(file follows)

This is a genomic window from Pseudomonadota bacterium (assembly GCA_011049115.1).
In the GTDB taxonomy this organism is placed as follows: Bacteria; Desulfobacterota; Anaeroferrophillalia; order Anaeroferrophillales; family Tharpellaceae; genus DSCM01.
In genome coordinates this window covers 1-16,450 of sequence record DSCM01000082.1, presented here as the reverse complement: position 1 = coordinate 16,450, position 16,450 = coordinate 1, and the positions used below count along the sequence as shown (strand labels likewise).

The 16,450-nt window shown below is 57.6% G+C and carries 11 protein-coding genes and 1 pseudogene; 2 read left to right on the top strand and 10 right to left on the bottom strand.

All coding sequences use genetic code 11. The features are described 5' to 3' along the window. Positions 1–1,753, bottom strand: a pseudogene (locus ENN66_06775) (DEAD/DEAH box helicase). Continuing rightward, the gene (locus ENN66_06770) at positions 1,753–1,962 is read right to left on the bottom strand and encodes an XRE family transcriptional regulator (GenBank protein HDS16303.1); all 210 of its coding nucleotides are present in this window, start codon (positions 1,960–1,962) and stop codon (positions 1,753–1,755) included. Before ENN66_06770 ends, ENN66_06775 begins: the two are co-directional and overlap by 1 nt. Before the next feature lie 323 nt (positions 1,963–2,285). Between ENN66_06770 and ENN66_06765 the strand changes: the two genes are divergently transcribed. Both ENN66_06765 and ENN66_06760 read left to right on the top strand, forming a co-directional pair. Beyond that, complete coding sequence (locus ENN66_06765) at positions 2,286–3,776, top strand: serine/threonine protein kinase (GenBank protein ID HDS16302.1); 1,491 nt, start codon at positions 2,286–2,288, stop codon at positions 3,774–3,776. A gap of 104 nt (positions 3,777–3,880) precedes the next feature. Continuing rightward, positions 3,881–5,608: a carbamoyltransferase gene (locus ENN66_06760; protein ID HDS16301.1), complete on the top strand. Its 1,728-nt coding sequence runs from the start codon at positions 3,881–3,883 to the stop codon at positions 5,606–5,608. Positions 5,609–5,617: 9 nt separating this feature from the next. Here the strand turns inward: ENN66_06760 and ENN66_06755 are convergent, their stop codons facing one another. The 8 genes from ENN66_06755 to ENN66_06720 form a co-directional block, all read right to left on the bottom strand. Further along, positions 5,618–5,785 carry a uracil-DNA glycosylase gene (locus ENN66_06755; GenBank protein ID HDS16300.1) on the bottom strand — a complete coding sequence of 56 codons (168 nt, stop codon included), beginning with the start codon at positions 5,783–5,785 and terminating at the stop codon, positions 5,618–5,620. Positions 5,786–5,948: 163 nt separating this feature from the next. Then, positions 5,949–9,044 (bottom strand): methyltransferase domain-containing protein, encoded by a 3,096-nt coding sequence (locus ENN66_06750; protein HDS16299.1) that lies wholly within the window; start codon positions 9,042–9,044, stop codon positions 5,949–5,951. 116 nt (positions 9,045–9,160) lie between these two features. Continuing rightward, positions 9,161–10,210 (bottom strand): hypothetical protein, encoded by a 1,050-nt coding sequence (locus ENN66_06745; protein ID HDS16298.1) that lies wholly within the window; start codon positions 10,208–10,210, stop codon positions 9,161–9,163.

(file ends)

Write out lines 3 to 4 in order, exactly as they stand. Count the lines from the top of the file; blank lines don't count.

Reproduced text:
In genome coordinates this window covers 1-16,450 of sequence record DSCM01000082.1, presented here as the reverse complement: position 1 = coordinate 16,450, position 16,450 = coordinate 1, and the positions used below count along the sequence as shown (strand labels likewise).

The 16,450-nt window shown below is 57.6% G+C and carries 11 protein-coding genes and 1 pseudogene; 2 read left to right on the top strand and 10 right to left on the bottom strand.